Waht is OT on TB2000 and why is it different? Answers Please.

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I have followed a lot of Y2K forums over the last few years. I can't be critical of any of them. I got a lot of good information from Y2k Debunkers and csY2k. While at times, some of the people posting were offensive, they were, in general, very helpful. Now the turnover is gone and things have changed. IMHO, csY2k has become an evaluation of Paul Milne [hence, I call it Milneville]. Debunking Y2k has been invaded by Ron, Netghost and LL. I am not sure where it is going.

In contrast, TB2000 has never really been on topic. It continues that way. There must be a reason for this. It is not my field. If you want to argue genetic engineering, I'm ready. But not Forum Structure. I think that is closer to Hokie's field, and maybe others. What is your opinion?

Best wis

-- Z1X4Y7 (Z1X4Y7@aol.com), January 29, 2000


O-o-h!! Genetic Engineering!

What are your thoughts on the Human Genome Project and your opinion of Francis Collins?

When I was studying Gerontology at my Community College a couple of years ago, I chose that to report on, but then changed my report to Community Services; I've been curious ever since when I read anything about it.

Francis Collins graduated from the University of Michigan (or taught there) so I wonder what his input was. (We're in Michigan). U.S. News and World Report has a nice article on it in January 3-10's issue.

-- Connie (hive@gte.net), January 29, 2000.


Personally, I work with plants and microorganisms, but I have oversight responsibility for projects dealing with research in animals [including human animals]. If you have been here for a while, you will remember that I am not a Meyer. No site busting long essays. I'm not even a 50 line Flint. I have meet Collins and he seems to be a competent administrator. The Genome project, in itself, is benign. Care must be taken in how the information is used. If you have more specific questions, lets hear them. Someone here will know about them.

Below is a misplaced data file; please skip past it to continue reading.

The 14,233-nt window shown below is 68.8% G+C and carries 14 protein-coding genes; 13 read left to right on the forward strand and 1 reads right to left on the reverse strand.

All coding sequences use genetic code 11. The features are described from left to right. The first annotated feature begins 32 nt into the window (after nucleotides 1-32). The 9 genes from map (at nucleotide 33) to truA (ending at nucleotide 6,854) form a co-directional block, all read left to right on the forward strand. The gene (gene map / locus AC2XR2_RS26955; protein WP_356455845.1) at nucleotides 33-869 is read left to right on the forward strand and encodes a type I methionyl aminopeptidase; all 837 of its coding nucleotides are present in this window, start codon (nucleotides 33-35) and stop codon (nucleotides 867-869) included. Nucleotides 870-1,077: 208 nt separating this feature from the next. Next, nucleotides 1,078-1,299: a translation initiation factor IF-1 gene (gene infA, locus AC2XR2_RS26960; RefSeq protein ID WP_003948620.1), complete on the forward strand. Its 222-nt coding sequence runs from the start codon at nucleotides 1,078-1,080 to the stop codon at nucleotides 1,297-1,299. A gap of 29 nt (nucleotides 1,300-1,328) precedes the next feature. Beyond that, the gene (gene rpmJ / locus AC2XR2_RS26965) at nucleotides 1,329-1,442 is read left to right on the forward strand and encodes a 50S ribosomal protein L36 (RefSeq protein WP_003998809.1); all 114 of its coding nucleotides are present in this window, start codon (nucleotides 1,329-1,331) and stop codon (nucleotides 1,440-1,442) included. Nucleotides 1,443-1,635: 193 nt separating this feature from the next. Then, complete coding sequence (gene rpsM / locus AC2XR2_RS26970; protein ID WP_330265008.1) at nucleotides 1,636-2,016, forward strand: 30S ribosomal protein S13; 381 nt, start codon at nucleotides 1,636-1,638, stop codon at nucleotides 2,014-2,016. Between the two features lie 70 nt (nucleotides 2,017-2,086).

Best wishes

-- Z1X4Y7 (Z1X4Y7@aol.com), January 29, 2000.

Hi Z1X4Y7,
I've done some work in a level 3 lab(virus), using Roche PCR for Qualitative and Quantitative analysis of viral load. Great learning experience, I wash my hands a lot more frequently now.(grin)

I am trying to learn(self-study) micro-propagation techniques for use on my farm. Mainly interested in herbs at the moment, trying to gather some specimens that I can 'start with' to combine heirloom qualities with commercial potential. I am thinking of lavender as a possibility, adaptation to central Texas conditions is a primary goal. Most county extension agents just peddle the "Big Ag" solutions, soybeans, corn, and cotton.

Are there any Texts or Web sites you would recommend?
Any Plant varieties that you think would be of interest?

-- Possible Impact (posim@hotmail.com), January 29, 2000.

Some interesting thoughts here. Regarding herbs: Have always been fascinated with those herbs that are culinary and medicinal (or dual purpose). We have many varieties of sage and they have done well over the years. Also have some unusual garlic-onion plants (3rd year), that seem to have the properties of both garlic and onion. Lavender has so many uses, think we sould also try some. Would be glad to exchange starts, once the ground thaws. We are in the midwest and our herbs would be considered hardy to zone 4. One of the strangest plants that we have, came from a friend. Its a little tiny tomato (standard bush follage) and it produces hundreds of tomatoes a season. We have never replanted this tomato, as it continually comes up each year (5 years now) from seeds fallen to the ground from the year before. The tomatoes are smaller than a cherry tomato and the flavor is highly concentrated.

-- suzy (HAYSandCO@aol.com), January 29, 2000.

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